The point guard confirmed the announcement on his Twitter account:
Quinerly was a 5-star recruit for the Wildcats in the class of 2018 and the No. 29 recruit overall, according to 247Sports, and was expected to make an immediate impact for Villanova. That never materialized, however, with Phil Booth and Collin Gillespie seeing the majority of minutes at guard and Joe Cremo playing a larger role off the bench.
Quinerly, meanwhile, averaged just 3.2 points in 9.1 minutes per game, appearing in 25 of Villanova's 36 contests. After the season, he decided to leave the program.
"We had a very candid meeting and Jahvon has decided to transfer to another program," head coach Jay Wright said on April 3, per Jeff Borzello of ESPN.com. "We'll miss Jahvon. He's been an outstanding teammate and was an integral part of our success last season. We wish him the best as he approaches the next step in his basketball career."
Playing time may not have been any more plentiful for Quinerly had he stayed, either, with Gillespie returning and 5-star shooting guard Bryan Antoine—247Sports' No. 16 player in the class of 2019—and 4-star shooting guard Justin Moore incoming.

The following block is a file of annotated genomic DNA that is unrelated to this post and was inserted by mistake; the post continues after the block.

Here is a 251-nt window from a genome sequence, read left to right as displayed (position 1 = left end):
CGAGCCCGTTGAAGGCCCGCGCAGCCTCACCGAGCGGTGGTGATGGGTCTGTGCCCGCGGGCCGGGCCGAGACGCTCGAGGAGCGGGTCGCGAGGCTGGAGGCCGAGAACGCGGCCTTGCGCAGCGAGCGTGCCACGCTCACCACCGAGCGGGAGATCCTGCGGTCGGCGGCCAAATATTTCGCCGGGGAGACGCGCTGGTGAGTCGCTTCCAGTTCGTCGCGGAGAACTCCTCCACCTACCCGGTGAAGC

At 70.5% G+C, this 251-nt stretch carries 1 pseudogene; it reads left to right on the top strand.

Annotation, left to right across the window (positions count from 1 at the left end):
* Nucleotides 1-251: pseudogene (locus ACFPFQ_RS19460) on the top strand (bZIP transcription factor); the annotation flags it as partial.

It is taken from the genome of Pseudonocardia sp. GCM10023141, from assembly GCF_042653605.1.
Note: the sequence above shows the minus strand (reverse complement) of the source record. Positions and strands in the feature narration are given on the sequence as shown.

He decided to find a better opportunity elsewhere, which is big news for Alabama, as he could make an impact next season, per Jeff Goodman of Stadium:
Quinerly said Crimson Tide coach Nate Oats started recruiting him immediately after getting the job in March. The coach had spent the previous four years with Buffalo, leading the squad to a 32-4 record last season while catching the eye of the young guard.
"What they did at Buffalo is special and their offensive numbers and strategy are as good as anyone's," Quinerly said, per Daniels. "They were a top five to 10 team in every offensive category. The ball moves, they get out in transition and they created a culture where guys are super unselfish, and that's something I wanted to be a part of."
The new system could allow the guard to finally live up to his potential.
There's little question he has talent—he's an absolute flash on the court. But if he doesn't improve his defense or perimeter shooting—he shot just 33.7 percent from the field and 25 percent from three—he'll struggle to make an impact at Alabama, much as he did at Villanova.